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Matt Gredler
Matt Gredler

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JavaScript Syntax 101

JavaScript Syntax 101

At first glance, JavaScript can be overwhelming. There are many things to learn before one can understand what is written. The main way that seasoned developers can let less experienced individuals know what is going on are comments.


Comments are how developers let it be known what script does what. Not just to other people, but to themselves as well. Picking up Monday what you left off on Friday can be bewildering even to seasoned pros. Lets take a look some code courtesy of A few things to note:

  • There are two ways to denote comments; /* for multi-line comments and // for single line comments.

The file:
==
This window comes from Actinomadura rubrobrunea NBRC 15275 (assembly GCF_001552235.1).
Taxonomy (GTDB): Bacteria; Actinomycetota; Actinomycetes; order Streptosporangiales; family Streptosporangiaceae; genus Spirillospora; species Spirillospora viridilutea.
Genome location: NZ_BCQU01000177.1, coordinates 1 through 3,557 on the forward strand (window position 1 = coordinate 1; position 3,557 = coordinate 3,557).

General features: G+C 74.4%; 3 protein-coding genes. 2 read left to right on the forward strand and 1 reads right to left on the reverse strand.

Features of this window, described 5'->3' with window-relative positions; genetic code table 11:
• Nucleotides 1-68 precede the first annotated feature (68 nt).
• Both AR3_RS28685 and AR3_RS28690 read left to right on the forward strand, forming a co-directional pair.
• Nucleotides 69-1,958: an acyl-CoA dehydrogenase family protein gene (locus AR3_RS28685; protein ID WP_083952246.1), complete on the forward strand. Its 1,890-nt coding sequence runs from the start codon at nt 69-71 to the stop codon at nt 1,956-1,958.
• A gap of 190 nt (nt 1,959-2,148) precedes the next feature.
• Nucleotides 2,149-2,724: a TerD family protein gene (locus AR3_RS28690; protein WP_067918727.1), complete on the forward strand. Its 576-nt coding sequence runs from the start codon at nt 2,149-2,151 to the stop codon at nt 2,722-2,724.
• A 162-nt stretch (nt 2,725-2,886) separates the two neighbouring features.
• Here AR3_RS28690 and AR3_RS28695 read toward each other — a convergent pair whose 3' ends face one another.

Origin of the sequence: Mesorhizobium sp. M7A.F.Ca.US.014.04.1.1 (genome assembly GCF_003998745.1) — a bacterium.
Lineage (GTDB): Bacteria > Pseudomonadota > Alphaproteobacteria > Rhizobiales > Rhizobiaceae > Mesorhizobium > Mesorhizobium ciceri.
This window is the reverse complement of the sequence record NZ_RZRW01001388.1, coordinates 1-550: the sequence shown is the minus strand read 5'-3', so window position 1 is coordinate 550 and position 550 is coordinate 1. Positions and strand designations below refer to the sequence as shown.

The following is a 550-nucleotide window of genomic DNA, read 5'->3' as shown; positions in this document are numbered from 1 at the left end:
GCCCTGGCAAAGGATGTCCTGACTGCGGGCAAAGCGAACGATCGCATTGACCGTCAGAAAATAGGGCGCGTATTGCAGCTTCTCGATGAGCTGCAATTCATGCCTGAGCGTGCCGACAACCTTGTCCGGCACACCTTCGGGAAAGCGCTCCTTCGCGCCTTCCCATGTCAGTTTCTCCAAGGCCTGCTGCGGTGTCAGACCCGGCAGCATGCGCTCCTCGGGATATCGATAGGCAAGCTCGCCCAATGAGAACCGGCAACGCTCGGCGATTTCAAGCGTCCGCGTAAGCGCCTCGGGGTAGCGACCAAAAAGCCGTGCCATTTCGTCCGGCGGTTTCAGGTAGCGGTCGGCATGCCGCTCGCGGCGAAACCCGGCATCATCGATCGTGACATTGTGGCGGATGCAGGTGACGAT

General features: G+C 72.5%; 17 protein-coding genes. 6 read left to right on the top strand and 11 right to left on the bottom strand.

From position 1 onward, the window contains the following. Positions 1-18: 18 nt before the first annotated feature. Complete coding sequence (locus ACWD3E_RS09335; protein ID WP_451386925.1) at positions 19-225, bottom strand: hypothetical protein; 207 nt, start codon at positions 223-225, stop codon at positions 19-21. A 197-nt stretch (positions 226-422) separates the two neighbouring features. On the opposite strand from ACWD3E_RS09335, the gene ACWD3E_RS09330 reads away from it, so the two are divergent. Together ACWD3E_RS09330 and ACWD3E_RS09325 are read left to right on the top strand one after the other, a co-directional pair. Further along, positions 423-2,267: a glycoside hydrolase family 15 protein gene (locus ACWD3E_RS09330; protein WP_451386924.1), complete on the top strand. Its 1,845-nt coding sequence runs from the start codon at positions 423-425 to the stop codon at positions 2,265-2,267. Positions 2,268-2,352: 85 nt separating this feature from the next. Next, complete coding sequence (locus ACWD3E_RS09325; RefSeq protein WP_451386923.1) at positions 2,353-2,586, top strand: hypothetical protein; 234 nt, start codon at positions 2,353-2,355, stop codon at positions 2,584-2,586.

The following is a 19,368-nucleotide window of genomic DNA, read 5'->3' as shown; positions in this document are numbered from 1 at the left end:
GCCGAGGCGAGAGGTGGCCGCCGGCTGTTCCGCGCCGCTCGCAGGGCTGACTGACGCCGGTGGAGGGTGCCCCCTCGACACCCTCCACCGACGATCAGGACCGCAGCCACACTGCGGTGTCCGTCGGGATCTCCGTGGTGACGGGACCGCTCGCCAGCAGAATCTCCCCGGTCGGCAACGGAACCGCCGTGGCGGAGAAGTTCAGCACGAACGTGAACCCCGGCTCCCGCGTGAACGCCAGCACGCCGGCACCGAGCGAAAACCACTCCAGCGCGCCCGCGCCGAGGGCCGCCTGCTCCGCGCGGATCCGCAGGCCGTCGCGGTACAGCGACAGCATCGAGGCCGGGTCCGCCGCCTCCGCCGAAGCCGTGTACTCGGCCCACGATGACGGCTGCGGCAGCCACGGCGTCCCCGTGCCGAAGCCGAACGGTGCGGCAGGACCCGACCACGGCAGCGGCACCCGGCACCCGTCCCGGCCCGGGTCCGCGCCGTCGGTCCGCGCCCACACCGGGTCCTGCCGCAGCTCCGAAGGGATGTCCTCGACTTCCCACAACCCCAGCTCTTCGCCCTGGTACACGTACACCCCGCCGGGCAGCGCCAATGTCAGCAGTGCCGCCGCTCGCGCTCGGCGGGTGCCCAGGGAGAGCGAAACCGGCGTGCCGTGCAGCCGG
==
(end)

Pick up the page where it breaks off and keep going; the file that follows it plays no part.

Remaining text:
• Comments are ignored when JavaScript is interpreted, they are there for human understanding.


Another component that is vital to the functionality of JavaScript are Variables. Variables are like boxes used to store things values in, you need the box but it is what it holds that is important. Variables keys are declared and as a constant but the value that it holds can be fluid.

There are three keywords used to declare a variable in JavaScript;

*Var, which stands for variable.

*Const, which denotes a constant, meaning the value is not fluid.

*Let, which has a fluid value.

Variables are expressed with and equal sign like so:

let x = 4;


Semicolons express the end to a statement. It means that that is the end of that expression. To keep files easy to read developers then go on to the next line, but that is not an absolute necessity. Forgetting to enter a semicolon will cause an error in your code.

These are the first three syntax components to know when you are starting out with JavaScript. You will see them every time you interact with JavaScript and will likely be the ones you will become most familiar with as your experience grows.

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